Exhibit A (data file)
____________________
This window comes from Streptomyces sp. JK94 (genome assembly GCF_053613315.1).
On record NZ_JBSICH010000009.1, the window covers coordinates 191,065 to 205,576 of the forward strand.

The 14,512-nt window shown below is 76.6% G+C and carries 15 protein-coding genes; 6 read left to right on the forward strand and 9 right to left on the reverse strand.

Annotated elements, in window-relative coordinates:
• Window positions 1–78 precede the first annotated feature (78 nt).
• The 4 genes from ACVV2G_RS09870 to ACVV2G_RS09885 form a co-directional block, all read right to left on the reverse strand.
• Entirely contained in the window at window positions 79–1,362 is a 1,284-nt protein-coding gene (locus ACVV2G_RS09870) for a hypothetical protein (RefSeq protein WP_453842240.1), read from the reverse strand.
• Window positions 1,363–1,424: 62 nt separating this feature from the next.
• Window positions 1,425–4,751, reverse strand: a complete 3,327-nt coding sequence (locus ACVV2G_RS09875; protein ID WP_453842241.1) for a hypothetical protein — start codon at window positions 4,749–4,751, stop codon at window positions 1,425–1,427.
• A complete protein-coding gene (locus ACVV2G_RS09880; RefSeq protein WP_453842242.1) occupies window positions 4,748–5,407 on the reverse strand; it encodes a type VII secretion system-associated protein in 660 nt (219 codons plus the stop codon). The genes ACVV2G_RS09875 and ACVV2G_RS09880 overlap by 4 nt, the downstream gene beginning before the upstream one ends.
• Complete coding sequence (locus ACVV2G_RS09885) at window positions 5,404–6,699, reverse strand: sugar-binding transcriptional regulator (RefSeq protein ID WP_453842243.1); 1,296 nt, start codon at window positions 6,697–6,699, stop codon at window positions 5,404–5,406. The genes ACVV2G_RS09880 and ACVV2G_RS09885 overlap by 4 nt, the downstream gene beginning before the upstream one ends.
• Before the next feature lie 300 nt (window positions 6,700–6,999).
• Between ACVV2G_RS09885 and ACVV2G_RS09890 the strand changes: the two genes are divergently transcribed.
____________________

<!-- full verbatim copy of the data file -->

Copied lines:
This window comes from Streptomyces sp. JK94 (genome assembly GCF_053613315.1).
On record NZ_JBSICH010000009.1, the window covers coordinates 191,065 to 205,576 of the forward strand.

The 14,512-nt window shown below is 76.6% G+C and carries 15 protein-coding genes; 6 read left to right on the forward strand and 9 right to left on the reverse strand.

Annotated elements, in window-relative coordinates:
• Window positions 1–78 precede the first annotated feature (78 nt).
• The 4 genes from ACVV2G_RS09870 to ACVV2G_RS09885 form a co-directional block, all read right to left on the reverse strand.
• Entirely contained in the window at window positions 79–1,362 is a 1,284-nt protein-coding gene (locus ACVV2G_RS09870) for a hypothetical protein (RefSeq protein WP_453842240.1), read from the reverse strand.
• Window positions 1,363–1,424: 62 nt separating this feature from the next.
• Window positions 1,425–4,751, reverse strand: a complete 3,327-nt coding sequence (locus ACVV2G_RS09875; protein ID WP_453842241.1) for a hypothetical protein — start codon at window positions 4,749–4,751, stop codon at window positions 1,425–1,427.
• A complete protein-coding gene (locus ACVV2G_RS09880; RefSeq protein WP_453842242.1) occupies window positions 4,748–5,407 on the reverse strand; it encodes a type VII secretion system-associated protein in 660 nt (219 codons plus the stop codon). The genes ACVV2G_RS09875 and ACVV2G_RS09880 overlap by 4 nt, the downstream gene beginning before the upstream one ends.
• Complete coding sequence (locus ACVV2G_RS09885) at window positions 5,404–6,699, reverse strand: sugar-binding transcriptional regulator (RefSeq protein ID WP_453842243.1); 1,296 nt, start codon at window positions 6,697–6,699, stop codon at window positions 5,404–5,406. The genes ACVV2G_RS09880 and ACVV2G_RS09885 overlap by 4 nt, the downstream gene beginning before the upstream one ends.
• Before the next feature lie 300 nt (window positions 6,700–6,999).
• Between ACVV2G_RS09885 and ACVV2G_RS09890 the strand changes: the two genes are divergently transcribed.